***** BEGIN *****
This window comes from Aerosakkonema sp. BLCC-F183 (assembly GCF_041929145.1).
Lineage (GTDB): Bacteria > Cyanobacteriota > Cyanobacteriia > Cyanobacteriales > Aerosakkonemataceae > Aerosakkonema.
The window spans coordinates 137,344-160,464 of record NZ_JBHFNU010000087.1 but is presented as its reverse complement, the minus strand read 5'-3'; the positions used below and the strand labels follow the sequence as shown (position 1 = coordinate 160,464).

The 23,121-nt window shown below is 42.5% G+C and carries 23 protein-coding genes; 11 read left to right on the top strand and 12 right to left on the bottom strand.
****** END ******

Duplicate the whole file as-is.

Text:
This window comes from Aerosakkonema sp. BLCC-F183 (assembly GCF_041929145.1).
Lineage (GTDB): Bacteria > Cyanobacteriota > Cyanobacteriia > Cyanobacteriales > Aerosakkonemataceae > Aerosakkonema.
The window spans coordinates 137,344-160,464 of record NZ_JBHFNU010000087.1 but is presented as its reverse complement, the minus strand read 5'-3'; the positions used below and the strand labels follow the sequence as shown (position 1 = coordinate 160,464).

The 23,121-nt window shown below is 42.5% G+C and carries 23 protein-coding genes; 11 read left to right on the top strand and 12 right to left on the bottom strand.